A judge has accepted Hawke's Bay fishing boat operator Esplanade No 3 Ltd may not have been aware of a skipper's offences which led to the company being fined and banned from fishing.

In a decision in the Wellington District Court on Thursday, Judge Stephen Harrop said the charges against the company were "strict liability", meaning although it did not actually commit the offences, which resulted in skipper Karl Harrison being sentenced to 10 months' home detention, the company was, as the fishing permit holder, liable under the Fisheries Act.

"Knowledge of his offending is not an ingredient and MPI (prosecuting agency the Ministry for Primary Industries) accepts that it cannot prove that Esplanade was aware of or knew of Mr Harrison's acts and omissions."

Company lawyer Bruce Fraser said in an explanation to company director Nino D'Esposito that Judge Harrop apportioned Esplanade as 20 per cent responsible based not on knowledge or complicity but on its responsibility to ensure that measures and systems were in place to avoid offending by an employee or agent such as the skipper.

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The Judge rejected an MPI submission that the company should be deemed to have had a greater role and said: "I do not consider that sits well with strict liability where the ministry accepts it cannot prove any knowledge or awareness on the part of Esplanade of what Mr Harrison was doing or not doing."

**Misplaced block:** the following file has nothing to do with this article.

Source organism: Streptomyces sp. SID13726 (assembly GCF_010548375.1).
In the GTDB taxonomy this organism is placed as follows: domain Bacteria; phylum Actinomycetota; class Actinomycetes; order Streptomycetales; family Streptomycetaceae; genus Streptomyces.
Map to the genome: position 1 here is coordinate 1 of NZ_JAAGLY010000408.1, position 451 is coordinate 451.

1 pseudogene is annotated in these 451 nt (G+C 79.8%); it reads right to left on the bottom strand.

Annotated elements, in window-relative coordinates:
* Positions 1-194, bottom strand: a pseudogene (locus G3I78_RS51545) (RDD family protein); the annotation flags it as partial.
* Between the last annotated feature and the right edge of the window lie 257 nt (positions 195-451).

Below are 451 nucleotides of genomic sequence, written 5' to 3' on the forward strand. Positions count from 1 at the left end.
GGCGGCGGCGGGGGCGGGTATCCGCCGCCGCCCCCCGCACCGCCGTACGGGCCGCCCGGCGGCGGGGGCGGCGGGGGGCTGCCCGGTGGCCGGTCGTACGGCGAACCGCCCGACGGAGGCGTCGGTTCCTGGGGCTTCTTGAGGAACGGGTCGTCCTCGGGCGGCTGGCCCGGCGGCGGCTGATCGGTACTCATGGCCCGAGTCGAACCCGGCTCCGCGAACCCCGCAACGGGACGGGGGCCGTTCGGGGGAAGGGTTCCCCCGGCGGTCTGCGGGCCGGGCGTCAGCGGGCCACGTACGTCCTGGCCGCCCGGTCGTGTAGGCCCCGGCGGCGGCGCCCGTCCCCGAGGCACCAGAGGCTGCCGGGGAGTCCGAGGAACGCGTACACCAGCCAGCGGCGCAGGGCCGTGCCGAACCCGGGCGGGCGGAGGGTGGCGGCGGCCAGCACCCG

The company was fined $62,000 for failing to report catches of more than 200 tonnes of crayfish, and banned for three years, but the forfeiture of the licence and the ban were statutory consequences of the conviction — "not a reflection necessarily of the Judge's views and assessment of culpability", Fraser said.

It related to fishing by the vessel Nimrod 1, which D'Esposito says had been sold by the company but which was still fishing under the Esplanade permit, landing catches to Ocean Enterprises.

The skipper and crew were alleged to been illegally harvesting rock lobster and selling them on the black market.

D'Esposito, who has sold major operation Hawke's Bay Seafoods to Ngati Kahungunu Iwi Incorporated, said he knew nothing of the offending.

The Esplanade permit had not been used for some years and the company does not trade, he said.